The prevalence of PSU amongst CYP and its association with symptoms of common mental disorders is a growing public health problem and as such, it should be a concern to policy makers. To address PSU amongst CYP, an accepted and validated diagnostic definition is firstly required, to systematically identify those suffering. Healthcare providers should recognise that excessive or night-time use of smartphones may play a role in the aetiology of mental health and wellbeing problems amongst CYP presenting to their practice. Primary prevention of PSU is difficult given that smartphone use is now a societal norm; however, awareness of the risks of PSU amongst CYP, parents, teachers and healthcare providers could help limit exposure. Further research should develop a consensus regarding the most appropriate diagnostic criteria for PSU, and determine risk factors for PSU. Finally, further exploration of the relationship between PSU and diagnosed mental health conditions is urgently needed to clarify the magnitude of any casual contribution of PSU to the growing burden of mental health conditions amongst CYP.


Our review indicates that approximately 1 in 4 CYP are demonstrating problematic smartphone use, a pattern of behaviour that mirrors that of a behavioural addiction. A consistent relationship has been demonstrated between PSU and deleterious mental health symptoms including: depression; anxiety; high levels of perceived stress; and poor sleep. Younger populations are more vulnerable to psychopathological developments, and harmful behaviours and mental health conditions established in childhood can shape the subsequent life course. Further work is urgently needed to develop assessment tools for PSU, and prevent possible long-term widespread harmful impact on this and future generations’ mental health and wellbeing.

Availability of data and materials

This is an evidence synthesis study, all data is available from the primary research studies, or can be circulated from the corresponding author.

Change history

  • 16 December 2019

    After publication of our article [1] we were notified that one of the author names was misspelled.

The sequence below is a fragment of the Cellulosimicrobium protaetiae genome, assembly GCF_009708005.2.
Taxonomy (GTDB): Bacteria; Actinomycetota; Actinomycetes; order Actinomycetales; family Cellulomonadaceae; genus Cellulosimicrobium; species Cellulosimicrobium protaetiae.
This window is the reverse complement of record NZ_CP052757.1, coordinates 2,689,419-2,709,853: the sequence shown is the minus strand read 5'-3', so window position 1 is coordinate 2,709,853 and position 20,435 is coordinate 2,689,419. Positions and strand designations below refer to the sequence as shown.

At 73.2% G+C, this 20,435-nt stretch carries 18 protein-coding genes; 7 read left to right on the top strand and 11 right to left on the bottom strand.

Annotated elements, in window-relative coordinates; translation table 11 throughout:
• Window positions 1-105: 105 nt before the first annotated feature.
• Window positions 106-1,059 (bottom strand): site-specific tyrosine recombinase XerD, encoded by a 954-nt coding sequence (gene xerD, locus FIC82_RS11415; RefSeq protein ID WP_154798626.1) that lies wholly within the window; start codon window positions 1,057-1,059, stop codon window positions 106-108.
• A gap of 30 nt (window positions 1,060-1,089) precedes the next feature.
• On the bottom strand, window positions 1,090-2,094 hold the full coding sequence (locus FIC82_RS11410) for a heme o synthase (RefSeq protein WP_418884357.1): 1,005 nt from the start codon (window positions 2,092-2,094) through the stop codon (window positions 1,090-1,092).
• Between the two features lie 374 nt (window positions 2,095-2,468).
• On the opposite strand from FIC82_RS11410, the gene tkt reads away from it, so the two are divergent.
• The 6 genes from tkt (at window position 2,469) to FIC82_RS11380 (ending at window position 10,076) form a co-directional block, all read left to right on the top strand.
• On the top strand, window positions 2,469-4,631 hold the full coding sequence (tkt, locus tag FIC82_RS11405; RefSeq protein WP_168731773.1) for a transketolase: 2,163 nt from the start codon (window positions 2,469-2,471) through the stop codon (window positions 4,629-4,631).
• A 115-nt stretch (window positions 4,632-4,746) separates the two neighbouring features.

Children and Young People


Problematic Smartphone Use


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Conceived the project (BC); Developed the protocol (BC, NK, SS); Carried out the searches (SS, BW, BC), carried out the synthesis (BC, NK, SS), Interpreted the findings (BC, NK, PR, SS), drafted the manuscript (BC, SS, NK, PR), approved the manuscript (BW). BC is the guarantor of this review. All authors have read and approve the manuscript.

About the authors

Samantha Sohn, BSc, Medical Student, Institute of Psychiatry, Psychology and Neuroscience, King’s College London, UK; Philipa Rees, BSc, MPhil, MBChB, Institute of Child Health, University College London, UK, Academic Clinical Fellow; Bethany Wildridge, BA, Medical Student, Institute of Psychiatry, Psychology and Neuroscience, King’s College London, UK;, Nicola J Kalk, MBChB MRCPsych PhD, Consultant in Addition Services, Institute of Psychiatry, Psychology and Neuroscience, King’s College London, UK;, Ben Carter, BSc, MSc, PhD. Senior Lecturer in Biostatistics, Institute of Psychiatry, Psychology and Neuroscience, King’s College London, UK.


We acknowledge the support of the National Institute for Health Research (NIHR) Biomedical Research Centre at South London and Maudsley NHS Foundation Trust and King’s College London (BC, NK). The funder was not involved in the conception, design, analysis or interpretation of this study. During the time the study was done, NK was supported by a NIHR Academic Clinical Lectureship. 

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Correspondence to Ben Carter.

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Sohn, S., Rees, P., Wildridge, B. et al. Prevalence of problematic smartphone usage and associated mental health outcomes amongst children and young people: a systematic review, meta-analysis and GRADE of the evidence. BMC Psychiatry 19, 356 (2019).

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  • Problematic smartphone usage
  • Anxiety
  • Depression
  • Sleep
  • Educational attainment